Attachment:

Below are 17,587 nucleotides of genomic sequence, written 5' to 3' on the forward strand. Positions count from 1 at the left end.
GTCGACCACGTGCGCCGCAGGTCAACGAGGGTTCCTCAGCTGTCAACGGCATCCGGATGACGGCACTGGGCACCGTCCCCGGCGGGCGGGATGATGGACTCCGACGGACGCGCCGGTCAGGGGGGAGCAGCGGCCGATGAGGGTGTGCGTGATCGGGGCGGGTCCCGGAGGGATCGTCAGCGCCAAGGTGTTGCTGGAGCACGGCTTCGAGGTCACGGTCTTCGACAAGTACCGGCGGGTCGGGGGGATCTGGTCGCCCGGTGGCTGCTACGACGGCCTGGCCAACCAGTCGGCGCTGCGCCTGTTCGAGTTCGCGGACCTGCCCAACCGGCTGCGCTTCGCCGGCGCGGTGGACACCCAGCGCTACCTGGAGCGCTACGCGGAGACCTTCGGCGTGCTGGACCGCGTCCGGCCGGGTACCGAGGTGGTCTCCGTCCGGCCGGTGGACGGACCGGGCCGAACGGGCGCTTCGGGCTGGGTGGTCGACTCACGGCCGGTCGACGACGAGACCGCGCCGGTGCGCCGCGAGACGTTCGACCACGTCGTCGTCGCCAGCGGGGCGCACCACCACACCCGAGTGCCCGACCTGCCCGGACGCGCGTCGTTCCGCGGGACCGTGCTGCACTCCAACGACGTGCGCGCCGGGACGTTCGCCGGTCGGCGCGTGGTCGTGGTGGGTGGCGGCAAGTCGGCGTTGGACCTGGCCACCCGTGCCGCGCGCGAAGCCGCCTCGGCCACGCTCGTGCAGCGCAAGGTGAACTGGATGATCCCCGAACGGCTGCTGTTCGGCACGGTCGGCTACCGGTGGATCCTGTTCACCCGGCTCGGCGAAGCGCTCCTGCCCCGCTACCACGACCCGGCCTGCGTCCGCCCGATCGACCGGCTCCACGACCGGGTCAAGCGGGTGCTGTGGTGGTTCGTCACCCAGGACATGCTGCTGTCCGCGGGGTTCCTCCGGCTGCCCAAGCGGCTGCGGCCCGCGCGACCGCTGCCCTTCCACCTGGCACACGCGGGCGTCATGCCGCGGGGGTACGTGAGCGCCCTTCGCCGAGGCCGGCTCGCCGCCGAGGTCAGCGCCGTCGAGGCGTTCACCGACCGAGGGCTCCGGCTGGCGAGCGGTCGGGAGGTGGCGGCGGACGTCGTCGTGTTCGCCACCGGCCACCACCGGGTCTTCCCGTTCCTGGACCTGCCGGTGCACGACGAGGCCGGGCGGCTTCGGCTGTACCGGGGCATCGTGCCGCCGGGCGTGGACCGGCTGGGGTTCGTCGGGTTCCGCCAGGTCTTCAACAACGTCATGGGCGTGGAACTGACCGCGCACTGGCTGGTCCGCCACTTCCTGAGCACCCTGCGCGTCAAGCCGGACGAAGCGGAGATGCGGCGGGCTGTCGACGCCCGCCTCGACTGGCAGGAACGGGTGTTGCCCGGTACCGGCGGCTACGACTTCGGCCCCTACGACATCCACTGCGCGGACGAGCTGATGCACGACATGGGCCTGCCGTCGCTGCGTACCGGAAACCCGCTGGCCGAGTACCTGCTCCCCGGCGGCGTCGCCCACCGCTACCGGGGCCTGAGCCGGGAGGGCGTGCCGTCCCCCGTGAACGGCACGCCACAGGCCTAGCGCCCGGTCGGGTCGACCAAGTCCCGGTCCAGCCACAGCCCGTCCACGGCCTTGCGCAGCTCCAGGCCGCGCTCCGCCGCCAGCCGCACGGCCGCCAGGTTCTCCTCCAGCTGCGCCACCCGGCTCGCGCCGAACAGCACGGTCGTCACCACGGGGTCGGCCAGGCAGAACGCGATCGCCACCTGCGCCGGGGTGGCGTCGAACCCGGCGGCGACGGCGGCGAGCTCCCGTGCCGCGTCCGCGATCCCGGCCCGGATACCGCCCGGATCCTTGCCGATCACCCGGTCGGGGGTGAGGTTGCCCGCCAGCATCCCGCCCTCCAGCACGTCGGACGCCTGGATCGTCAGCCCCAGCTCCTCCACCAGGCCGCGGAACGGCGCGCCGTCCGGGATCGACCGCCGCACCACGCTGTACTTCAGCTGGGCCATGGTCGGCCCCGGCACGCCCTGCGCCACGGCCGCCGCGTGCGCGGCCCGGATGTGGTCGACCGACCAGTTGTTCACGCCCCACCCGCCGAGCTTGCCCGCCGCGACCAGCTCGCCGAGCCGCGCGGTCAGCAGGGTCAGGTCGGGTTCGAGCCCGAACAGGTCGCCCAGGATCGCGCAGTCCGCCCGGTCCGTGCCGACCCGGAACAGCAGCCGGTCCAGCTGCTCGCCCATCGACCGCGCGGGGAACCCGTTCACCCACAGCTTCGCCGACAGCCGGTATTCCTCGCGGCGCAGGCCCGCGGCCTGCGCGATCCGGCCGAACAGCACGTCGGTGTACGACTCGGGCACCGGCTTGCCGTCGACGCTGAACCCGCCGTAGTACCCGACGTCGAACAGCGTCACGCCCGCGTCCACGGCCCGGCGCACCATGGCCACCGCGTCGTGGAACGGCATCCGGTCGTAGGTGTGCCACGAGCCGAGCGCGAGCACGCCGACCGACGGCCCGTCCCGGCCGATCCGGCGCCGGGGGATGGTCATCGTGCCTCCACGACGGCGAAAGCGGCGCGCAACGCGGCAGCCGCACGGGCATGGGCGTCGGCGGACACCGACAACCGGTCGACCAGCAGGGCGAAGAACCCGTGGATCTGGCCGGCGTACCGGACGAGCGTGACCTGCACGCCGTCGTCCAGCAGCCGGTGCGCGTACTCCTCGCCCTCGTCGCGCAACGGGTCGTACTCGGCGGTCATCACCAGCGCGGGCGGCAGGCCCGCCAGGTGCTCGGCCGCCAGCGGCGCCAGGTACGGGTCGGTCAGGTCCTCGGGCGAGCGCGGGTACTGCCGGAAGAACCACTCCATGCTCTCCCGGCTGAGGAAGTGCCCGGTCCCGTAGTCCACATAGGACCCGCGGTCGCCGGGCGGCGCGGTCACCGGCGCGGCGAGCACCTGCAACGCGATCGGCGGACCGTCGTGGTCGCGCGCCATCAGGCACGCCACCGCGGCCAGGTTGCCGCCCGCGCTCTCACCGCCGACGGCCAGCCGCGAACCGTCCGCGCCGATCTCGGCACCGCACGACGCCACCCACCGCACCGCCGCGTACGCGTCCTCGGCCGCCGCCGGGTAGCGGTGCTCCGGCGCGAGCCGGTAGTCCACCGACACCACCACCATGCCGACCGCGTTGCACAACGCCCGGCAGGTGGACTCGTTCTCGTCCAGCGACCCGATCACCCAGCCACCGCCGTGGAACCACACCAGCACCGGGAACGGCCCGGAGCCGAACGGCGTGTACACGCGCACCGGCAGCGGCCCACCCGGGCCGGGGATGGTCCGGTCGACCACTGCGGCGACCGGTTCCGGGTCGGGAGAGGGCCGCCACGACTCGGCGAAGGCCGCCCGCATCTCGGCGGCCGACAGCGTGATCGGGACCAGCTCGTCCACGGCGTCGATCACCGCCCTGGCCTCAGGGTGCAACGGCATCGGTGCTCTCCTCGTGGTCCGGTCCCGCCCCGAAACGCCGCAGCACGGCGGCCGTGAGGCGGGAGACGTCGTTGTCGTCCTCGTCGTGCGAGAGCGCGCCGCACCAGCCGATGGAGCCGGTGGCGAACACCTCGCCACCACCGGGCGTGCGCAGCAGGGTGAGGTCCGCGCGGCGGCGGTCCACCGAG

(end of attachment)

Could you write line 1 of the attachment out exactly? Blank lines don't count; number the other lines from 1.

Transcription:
Below are 17,587 nucleotides of genomic sequence, written 5' to 3' on the forward strand. Positions count from 1 at the left end.